Figure 1 B shows that pro-BDNF is also processed by hippocampal neurons. Pro-BDNF (32 kDa) is evident within cell lysates in all time periods tested, with levels decreasing in samples collected at 4 and 8 hr when levels of processed product increase. In contrast to pro-NGF, significant levels of the BDNF precursor are also evident in conditioned media in all samples collected after 1 hr, apparently because of constitutive release of the protein. Mature BDNF (14.2 kDa) is evident within cell lysates by 1 hr and remains detectable throughout the 8 hr period of analysis. The amount of BDNF retained in cell lysates exceeds the amount released into conditioned medium by 4.0-fold (±1.5 SEM) in samples collected at 8 hr.
Figure 2 presents data obtained from triplicate experiments on hippocampal neurons performed as shown in Figure 1. The figure compares the amount of processed NGF or BDNF in cell lysates as a function of the total amount of processed neurotrophin in cell lysates and conditioned media. Significantly higher levels of BDNF are retained within cell lysates as compared with NGF as early as 1 hr after chase, and the differences increase over the 8 hr chase period.
To determine whether hippocampal neurons are unique in their ability to retain more BDNF than NGF, we repeated the pulse–chase experiments shown in Figure 1 in AtT 20 cells, a well established cell line that contains both the regulated and constitutive secretory pathways (Burgess and Kelly, 1987). Figure 3 shows that AtT 20 cells, like hippocampal neurons, release more NGF into conditioned medium than they retain in cell lysates; the opposite occurs with BDNF. Therefore, in both neurons and AtT 20 cells, most newly synthesized and processed NGF is released from cells, whereas most processed BDNF is retained in cell lysates.
To determine whether retention of BDNF is only a characteristic of cells with the regulated secretory pathway, we repeated the experiments with constitutively secreting rat Schwann cells. Figure4 shows that pro-BDNF is processed by Schwann cells. By 4 hr chase, slightly higher levels of processed BDNF are evident in conditioned media than in cell lysates. By 8 hr, both mature BDNF and pro-BDNF are evident only in conditioned medium. Therefore, Schwann cells process pro-BDNF and release it, along with the BDNF precursor, into conditioned medium. Thus, the retention of processed BDNF by hippocampal neurons and AtT 20 cells is likely caused by differences in the secretory pathways of these cells and Schwann cells.
Immunocytochemical localization of BDNF and NGF
We used immunocytochemistry and confocal microscopy to assess the intracellular locations of NGF and BDNF immunoreactivity in recombinant virus-infected cells. Figure5 shows BDNF immunoreactivity localized to punctate structures throughout the cytoplasm and in the tips of processes in both AtT 20 cells (Fig. 5 A) and hippocampal neurons (Fig. 5 B). In contrast, NGF immunoreactivity is distributed in the perinuclear cytoplasm of both AtT 20 cells (Fig.5 C) and hippocampal neurons (Fig. 5 D) and was seldom detected as punctate in either cell type. Neither NGF nor BDNF immunoreactivity was evident in uninfected cells or in cells infected with wild-type viruses (data not shown). Detection of BDNF immunoreactivity within vesicle-like structures is consistent with the idea that BDNF is processed within the regulated secretory pathway.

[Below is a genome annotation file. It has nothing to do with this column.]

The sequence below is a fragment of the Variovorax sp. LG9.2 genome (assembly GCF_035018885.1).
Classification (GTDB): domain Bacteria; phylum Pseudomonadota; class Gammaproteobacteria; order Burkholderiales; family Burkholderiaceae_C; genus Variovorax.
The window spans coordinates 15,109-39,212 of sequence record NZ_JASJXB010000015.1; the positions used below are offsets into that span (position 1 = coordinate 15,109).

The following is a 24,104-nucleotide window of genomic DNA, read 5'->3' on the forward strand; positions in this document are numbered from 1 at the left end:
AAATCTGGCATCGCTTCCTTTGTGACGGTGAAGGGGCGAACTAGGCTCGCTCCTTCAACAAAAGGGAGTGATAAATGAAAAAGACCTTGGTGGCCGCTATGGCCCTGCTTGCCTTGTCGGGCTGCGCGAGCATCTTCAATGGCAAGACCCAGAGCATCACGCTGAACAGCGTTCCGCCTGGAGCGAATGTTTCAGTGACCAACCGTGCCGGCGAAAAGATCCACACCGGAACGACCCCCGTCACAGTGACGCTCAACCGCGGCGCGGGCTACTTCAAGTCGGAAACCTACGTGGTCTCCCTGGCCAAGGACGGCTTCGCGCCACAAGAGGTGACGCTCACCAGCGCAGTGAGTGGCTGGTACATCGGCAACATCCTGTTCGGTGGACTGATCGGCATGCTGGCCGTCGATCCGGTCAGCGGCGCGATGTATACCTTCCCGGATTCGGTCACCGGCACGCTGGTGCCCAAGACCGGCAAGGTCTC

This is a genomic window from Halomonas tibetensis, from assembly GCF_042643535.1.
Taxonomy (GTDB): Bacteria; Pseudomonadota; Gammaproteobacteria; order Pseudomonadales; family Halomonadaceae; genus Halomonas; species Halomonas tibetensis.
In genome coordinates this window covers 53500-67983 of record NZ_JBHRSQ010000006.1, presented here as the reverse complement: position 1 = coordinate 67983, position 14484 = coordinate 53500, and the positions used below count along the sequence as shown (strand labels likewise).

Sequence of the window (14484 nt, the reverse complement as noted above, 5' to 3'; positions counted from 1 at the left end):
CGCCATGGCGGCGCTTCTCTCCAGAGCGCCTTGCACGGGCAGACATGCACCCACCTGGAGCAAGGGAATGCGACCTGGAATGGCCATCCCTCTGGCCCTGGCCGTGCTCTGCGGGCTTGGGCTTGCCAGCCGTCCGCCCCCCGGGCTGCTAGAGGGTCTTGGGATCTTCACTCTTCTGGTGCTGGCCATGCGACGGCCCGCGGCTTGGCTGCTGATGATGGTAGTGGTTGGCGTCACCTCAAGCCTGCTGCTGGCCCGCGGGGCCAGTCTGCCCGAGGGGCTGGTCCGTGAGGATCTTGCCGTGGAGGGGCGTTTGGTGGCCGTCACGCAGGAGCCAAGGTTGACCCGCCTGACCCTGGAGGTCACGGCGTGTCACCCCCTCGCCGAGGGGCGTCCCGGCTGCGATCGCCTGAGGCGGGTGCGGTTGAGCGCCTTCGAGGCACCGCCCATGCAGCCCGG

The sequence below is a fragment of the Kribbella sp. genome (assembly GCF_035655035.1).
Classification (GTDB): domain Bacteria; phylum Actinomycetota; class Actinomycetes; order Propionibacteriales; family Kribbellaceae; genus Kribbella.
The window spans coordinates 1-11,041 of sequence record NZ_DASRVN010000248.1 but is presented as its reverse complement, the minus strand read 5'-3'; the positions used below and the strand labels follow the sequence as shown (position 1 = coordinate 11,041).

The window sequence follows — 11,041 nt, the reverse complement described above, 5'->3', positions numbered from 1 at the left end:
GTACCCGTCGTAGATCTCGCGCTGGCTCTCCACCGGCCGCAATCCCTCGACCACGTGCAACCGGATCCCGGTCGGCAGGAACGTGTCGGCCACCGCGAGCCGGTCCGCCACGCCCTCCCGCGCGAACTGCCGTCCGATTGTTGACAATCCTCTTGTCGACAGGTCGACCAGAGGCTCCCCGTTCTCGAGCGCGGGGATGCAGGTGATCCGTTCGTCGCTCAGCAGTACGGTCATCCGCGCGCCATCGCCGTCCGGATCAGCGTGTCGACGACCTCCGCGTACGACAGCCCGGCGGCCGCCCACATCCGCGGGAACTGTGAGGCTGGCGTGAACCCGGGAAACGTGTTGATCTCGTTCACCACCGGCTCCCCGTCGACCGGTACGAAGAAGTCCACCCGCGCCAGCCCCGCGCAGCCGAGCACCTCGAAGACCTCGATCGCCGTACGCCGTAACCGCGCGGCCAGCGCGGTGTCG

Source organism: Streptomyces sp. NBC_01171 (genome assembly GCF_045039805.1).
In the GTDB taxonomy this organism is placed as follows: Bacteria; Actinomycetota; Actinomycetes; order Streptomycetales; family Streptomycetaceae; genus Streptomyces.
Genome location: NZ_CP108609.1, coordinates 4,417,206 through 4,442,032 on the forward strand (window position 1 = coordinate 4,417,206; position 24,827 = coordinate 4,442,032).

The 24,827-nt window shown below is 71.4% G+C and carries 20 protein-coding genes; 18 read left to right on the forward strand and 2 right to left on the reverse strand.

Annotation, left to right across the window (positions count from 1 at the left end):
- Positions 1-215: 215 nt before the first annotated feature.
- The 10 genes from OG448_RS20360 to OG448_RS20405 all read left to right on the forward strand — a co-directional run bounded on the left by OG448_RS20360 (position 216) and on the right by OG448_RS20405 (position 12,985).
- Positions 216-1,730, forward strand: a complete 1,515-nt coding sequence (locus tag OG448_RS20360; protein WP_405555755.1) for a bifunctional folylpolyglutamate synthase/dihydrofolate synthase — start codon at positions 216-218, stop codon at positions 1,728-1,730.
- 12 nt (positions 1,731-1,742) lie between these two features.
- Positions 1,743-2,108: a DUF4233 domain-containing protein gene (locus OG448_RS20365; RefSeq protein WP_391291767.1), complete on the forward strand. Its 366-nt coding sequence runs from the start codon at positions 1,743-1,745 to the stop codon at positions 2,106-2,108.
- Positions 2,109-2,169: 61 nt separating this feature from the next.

Figure 6 compares the distribution of BDNF and NGF immunoreactivity with that of endogenous TGN38 and ACTH in virally infected AtT 20 cells. Cells were immunostained for BDNF (A,B,G,H), NGF (C,I), ACTH (E,H), and TGN38 (D,F,G,I). Immunoreactivity for BDNF (A) and TGN38 (D) colocalize (G) as does immunoreactivity for NGF (C) and TGN38 (F) within the perinuclear region (I). BDNF immunoreactivity is also located in punctate structures that are distributed within the cytoplasm and processes of AtT 20 cells (A,B) in a manner indistinguishable from ACTH (E). In some vesicles, the two proteins colocalize (H). In contrast, NGF immunoreactivity was never seen in punctate structures under these experimental conditions. Taken together, these data suggest that BDNF is located in the TGN, as expected before sorting, and packaged within large dense-core vesicles similar to those containing endogenously produced ACTH. NGF is also located in the TGN but is not packaged or concentrated within large dense-core vesicles, which is consistent with NGF being released through the constitutive secretory pathway.
Our results suggest clear differences between the sorting of NGF and BDNF. To test whether these results arose simply as a result of the Vaccinia virus infection method, we transfected AtT 20 cells with constructs coding for GFP fused to the C-terminal region of pro-BDNF or pro-NGF and examined the distribution of the fusion proteins by epifluorescence microscopy. Figure7 A shows that pro-BDNF–GFP fluorescence was localized within punctate structures in the cytoplasm and tips of cell processes. In contrast, pro-NGF–GFP (Fig.7 B) was distributed diffusely within the cell, never within punctate structures. NGF–GFP fluorescence was also less intense than that of BDNF–GFP, perhaps because of its failure to be concentrated in vesicles and its constitutive release from the cell. The differential distribution of GFP-labeled pro-BDNF and pro-NGF was similar to that obtained using the Vaccinia virus infection method.Haubensak et al. (1998) recently reported results similar to ours with respect to the localization of BDNF–GFP fusion proteins.